Director Nahnatchka Khan
Screenplay Ali Wong, Randall Park, Michael Golamco
Starring Ali Wong, Randall Park, Keaneau Reeves, James Saito, Michelle Buteau, Vivian Bang, Susan Park, Danial Dae Kim, Karan Soni, Charlyne Yi, Lyrics Born, Casey Wilson
On the surface, this film is a farce. It’s got not much in the way of a plot. The acting is just north of Lifetime. There are references to what used to be perceived as the marginalized of society. Those are so prevalent now, it seems to be old hat.
The biggest thing this film has going for it is it’s stars. Ali Wong is Sasha, a lonely girl born to Vietnamese parents. She grew up and became best friends with Marcus, a Korean boy who lives next door in San Francisco.
Their friendship lasts through their late teens when Marcus’ mother is killed in an auto accident. Very soon after they have an awkward experience which is more than either of them can handle. They fall out of touch for many years.
Forward almost 20 years and Marcus is still living with and working for his father. He smokes pot recreationally and performs in a pretty cool, but limited band. The limits are really just because they play where Marcus feels comfortable and no more.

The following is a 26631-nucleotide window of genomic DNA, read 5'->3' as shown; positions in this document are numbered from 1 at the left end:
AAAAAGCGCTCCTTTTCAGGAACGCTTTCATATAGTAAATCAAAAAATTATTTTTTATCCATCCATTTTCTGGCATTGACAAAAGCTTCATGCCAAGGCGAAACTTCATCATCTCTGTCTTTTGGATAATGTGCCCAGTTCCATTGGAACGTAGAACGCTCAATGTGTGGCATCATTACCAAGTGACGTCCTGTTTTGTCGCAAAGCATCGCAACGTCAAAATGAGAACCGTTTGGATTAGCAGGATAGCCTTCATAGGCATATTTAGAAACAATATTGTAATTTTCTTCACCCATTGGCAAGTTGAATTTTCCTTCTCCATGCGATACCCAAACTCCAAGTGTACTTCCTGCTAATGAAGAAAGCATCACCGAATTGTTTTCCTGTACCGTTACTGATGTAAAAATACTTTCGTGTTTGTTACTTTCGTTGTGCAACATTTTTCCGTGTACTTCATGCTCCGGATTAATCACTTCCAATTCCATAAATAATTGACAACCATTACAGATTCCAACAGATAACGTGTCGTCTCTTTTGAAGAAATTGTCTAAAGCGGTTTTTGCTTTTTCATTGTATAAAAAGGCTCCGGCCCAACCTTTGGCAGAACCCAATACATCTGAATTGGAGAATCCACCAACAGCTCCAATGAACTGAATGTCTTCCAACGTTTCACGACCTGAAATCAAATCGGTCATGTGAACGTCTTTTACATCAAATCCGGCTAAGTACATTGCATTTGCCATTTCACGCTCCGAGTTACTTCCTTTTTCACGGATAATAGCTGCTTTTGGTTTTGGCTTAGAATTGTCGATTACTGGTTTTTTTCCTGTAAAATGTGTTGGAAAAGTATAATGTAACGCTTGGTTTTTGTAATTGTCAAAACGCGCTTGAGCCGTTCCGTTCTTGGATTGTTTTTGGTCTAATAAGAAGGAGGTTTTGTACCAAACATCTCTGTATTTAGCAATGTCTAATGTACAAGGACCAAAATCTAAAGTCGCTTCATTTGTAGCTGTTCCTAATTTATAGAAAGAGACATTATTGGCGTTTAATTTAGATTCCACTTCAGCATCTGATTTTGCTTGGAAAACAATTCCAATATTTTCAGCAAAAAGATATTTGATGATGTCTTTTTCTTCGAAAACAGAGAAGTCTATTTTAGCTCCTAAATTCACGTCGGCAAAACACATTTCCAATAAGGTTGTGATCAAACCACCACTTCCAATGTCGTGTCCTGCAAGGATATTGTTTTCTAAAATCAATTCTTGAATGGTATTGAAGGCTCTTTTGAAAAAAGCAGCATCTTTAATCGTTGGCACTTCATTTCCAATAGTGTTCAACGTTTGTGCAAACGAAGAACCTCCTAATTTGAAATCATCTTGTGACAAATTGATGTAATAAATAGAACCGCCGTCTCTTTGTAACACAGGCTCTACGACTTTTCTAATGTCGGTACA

Sasha has the world at her fingertips. She’s a world famous chef. She’s engaged to prince charming of promotion (Dae Kim). She takes on the task of opening up a restaurant in her hometown, and the cracks begin to show in her life. Her fiance calls it off, and she’s on her own.
Her friend Veronica sets Sasha up with the opportunity to meet Marcus again. They meet, and it’s not all that cute, but they push through. The road to romance is interrupted, and, well, at least there’s no race to the airport.
Wong and Park are the best thing this film has going for it. They are awkward, funny, vibrant and beautiful. If the film seems to linger in the doldrums, this is an intentional and worth the wait. Marcus’ band mates in Hello Peril are talented and funny, and its easy to understand why someone might get comfortable in this environment.
Wong as a world famous chef is underplayed, except for the glamour. I would loved to have seen a few more scenes mirroring the connection we see with Sasha and Marcus’ mother at the start of the film.
Romantic comedies too often forget the second part of that description. Wong and Park put the emphasis on the comedy and leave the romance to fend for itself. The film is most successful when one understands this. There are so many talented performers that bring the goods during what could be inconsequential scenes, it helps to make up for the romantic trappings that just fall along the wayside.
Romantic comedies too often forget the second part of that description. Wong and Park put the emphasis on the comedy and leave the romance to fend for itself.
I want to see more of both of these stars. They have an energy and a laid back charm that should lead to a wave of good cinema for years to come.
(***1/2 out of *****)